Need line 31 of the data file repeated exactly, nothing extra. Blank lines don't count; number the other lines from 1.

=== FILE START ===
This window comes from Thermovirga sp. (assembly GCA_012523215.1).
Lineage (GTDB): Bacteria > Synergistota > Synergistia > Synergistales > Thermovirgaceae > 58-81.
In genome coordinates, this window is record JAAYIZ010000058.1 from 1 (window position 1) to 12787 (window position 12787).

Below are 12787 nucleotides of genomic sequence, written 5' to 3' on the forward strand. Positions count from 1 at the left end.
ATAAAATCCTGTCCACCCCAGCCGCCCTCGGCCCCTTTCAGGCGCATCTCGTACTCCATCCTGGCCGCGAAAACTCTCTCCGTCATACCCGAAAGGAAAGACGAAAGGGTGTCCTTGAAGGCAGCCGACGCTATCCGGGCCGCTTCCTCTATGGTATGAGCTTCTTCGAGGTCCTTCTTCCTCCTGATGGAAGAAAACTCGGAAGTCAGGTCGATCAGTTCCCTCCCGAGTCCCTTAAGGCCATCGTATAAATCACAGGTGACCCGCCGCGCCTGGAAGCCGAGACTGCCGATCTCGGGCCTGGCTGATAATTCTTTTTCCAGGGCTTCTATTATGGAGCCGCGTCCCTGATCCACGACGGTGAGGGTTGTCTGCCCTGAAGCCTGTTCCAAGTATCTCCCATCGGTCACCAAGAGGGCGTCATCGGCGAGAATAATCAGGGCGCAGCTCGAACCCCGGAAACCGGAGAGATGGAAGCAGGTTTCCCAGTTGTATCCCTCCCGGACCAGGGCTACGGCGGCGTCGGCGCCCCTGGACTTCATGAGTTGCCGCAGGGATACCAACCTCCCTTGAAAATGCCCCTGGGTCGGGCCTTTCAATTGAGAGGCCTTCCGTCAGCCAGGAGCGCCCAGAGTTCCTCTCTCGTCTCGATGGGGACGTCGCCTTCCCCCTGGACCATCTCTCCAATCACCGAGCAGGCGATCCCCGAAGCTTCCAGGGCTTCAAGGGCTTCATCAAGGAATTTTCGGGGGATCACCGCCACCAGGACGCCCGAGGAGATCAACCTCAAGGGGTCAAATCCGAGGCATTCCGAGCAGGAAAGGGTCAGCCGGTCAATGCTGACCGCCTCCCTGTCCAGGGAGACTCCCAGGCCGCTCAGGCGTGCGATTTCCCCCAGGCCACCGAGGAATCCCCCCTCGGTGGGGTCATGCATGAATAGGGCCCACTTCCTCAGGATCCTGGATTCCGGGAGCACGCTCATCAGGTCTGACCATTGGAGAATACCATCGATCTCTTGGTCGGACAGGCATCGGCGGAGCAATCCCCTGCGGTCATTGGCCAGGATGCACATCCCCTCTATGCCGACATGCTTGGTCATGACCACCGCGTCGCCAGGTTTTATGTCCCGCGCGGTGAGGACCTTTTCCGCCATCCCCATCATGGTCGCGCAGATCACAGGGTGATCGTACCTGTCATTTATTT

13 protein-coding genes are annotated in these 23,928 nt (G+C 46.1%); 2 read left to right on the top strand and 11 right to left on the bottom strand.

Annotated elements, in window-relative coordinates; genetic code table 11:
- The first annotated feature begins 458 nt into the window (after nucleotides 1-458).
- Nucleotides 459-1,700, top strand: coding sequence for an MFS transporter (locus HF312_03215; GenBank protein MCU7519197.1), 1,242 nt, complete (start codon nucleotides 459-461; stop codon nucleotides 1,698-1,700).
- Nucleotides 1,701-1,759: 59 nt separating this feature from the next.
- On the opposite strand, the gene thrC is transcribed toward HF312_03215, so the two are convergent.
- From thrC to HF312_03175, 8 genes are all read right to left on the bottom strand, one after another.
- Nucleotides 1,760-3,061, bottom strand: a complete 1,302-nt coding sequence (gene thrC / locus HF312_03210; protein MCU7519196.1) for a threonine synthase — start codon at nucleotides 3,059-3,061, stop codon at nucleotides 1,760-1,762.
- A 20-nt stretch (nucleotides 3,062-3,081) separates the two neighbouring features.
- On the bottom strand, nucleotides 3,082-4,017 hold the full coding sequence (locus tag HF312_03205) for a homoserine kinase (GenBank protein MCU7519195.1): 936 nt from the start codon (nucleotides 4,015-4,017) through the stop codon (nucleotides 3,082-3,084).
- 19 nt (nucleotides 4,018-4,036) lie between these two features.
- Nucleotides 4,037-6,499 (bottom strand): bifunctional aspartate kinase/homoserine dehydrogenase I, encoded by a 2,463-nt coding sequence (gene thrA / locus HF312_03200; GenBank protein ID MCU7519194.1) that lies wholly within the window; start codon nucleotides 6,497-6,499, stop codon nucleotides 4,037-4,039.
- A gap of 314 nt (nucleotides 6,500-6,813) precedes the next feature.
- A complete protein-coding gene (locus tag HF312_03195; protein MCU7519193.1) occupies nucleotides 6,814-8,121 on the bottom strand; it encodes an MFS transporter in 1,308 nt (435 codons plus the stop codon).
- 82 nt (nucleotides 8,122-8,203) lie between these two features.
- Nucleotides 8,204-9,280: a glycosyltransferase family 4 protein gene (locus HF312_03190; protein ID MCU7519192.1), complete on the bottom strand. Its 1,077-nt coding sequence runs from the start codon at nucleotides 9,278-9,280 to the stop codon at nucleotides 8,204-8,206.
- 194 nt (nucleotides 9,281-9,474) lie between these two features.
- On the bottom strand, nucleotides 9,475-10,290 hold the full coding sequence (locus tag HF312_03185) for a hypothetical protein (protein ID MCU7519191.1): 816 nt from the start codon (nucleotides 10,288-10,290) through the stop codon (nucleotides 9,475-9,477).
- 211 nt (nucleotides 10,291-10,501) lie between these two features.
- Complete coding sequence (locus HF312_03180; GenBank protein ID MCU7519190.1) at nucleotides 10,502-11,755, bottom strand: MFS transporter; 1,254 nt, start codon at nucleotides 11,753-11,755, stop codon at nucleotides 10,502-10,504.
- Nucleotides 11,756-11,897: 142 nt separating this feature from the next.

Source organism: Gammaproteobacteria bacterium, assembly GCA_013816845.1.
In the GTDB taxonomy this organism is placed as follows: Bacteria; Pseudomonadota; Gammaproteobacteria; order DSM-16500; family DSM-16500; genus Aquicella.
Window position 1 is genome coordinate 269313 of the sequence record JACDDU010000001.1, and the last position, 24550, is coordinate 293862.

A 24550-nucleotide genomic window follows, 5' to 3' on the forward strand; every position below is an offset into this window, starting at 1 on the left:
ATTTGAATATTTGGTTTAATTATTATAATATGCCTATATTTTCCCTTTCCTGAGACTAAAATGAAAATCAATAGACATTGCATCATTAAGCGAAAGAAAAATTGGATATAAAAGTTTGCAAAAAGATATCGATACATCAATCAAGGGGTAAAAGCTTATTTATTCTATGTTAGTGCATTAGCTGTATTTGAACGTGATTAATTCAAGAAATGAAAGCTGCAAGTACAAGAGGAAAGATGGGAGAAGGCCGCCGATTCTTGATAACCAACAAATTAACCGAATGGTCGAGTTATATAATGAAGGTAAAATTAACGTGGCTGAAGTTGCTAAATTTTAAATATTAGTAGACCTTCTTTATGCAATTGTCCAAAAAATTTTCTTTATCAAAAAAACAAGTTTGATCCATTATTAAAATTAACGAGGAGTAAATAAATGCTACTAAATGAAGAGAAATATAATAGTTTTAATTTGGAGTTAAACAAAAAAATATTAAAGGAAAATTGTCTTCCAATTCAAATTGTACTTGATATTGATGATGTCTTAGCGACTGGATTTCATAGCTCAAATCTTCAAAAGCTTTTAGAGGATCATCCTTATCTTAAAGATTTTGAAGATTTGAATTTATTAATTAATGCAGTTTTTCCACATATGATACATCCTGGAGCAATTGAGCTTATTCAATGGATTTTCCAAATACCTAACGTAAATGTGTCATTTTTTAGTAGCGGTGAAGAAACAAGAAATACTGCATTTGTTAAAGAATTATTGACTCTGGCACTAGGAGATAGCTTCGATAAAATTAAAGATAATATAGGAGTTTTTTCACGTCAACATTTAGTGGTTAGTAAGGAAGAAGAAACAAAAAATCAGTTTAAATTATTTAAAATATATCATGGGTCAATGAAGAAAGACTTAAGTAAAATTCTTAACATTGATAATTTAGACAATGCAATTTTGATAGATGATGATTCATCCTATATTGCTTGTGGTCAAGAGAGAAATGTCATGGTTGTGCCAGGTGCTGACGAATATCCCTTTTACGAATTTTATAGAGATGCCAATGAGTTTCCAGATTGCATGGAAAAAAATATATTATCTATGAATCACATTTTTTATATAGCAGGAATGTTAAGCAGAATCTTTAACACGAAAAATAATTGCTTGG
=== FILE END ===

ATTTGAATATTTGGTTTAATTATTATAATATGCCTATATTTTCCCTTTCCTGAGACTAAAATGAAAATCAATAGACATTGCATCATTAAGCGAAAGAAAAATTGGATATAAAAGTTTGCAAAAAGATATCGATACATCAATCAAGGGGTAAAAGCTTATTTATTCTATGTTAGTGCATTAGCTGTATTTGAACGTGATTAATTCAAGAAATGAAAGCTGCAAGTACAAGAGGAAAGATGGGAGAAGGCCGCCGATTCTTGATAACCAACAAATTAACCGAATGGTCGAGTTATATAATGAAGGTAAAATTAACGTGGCTGAAGTTGCTAAATTTTAAATATTAGTAGACCTTCTTTATGCAATTGTCCAAAAAATTTTCTTTATCAAAAAAACAAGTTTGATCCATTATTAAAATTAACGAGGAGTAAATAAATGCTACTAAATGAAGAGAAATATAATAGTTTTAATTTGGAGTTAAACAAAAAAATATTAAAGGAAAATTGTCTTCCAATTCAAATTGTACTTGATATTGATGATGTCTTAGCGACTGGATTTCATAGCTCAAATCTTCAAAAGCTTTTAGAGGATCATCCTTATCTTAAAGATTTTGAAGATTTGAATTTATTAATTAATGCAGTTTTTCCACATATGATACATCCTGGAGCAATTGAGCTTATTCAATGGATTTTCCAAATACCTAACGTAAATGTGTCATTTTTTAGTAGCGGTGAAGAAACAAGAAATACTGCATTTGTTAAAGAATTATTGACTCTGGCACTAGGAGATAGCTTCGATAAAATTAAAGATAATATAGGAGTTTTTTCACGTCAACATTTAGTGGTTAGTAAGGAAGAAGAAACAAAAAATCAGTTTAAATTATTTAAAATATATCATGGGTCAATGAAGAAAGACTTAAGTAAAATTCTTAACATTGATAATTTAGACAATGCAATTTTGATAGATGATGATTCATCCTATATTGCTTGTGGTCAAGAGAGAAATGTCATGGTTGTGCCAGGTGCTGACGAATATCCCTTTTACGAATTTTATAGAGATGCCAATGAGTTTCCAGATTGCATGGAAAAAAATATATTATCTATGAATCACATTTTTTATATAGCAGGAATGTTAAGCAGAATCTTTAACACGAAAAATAATTGCTTGG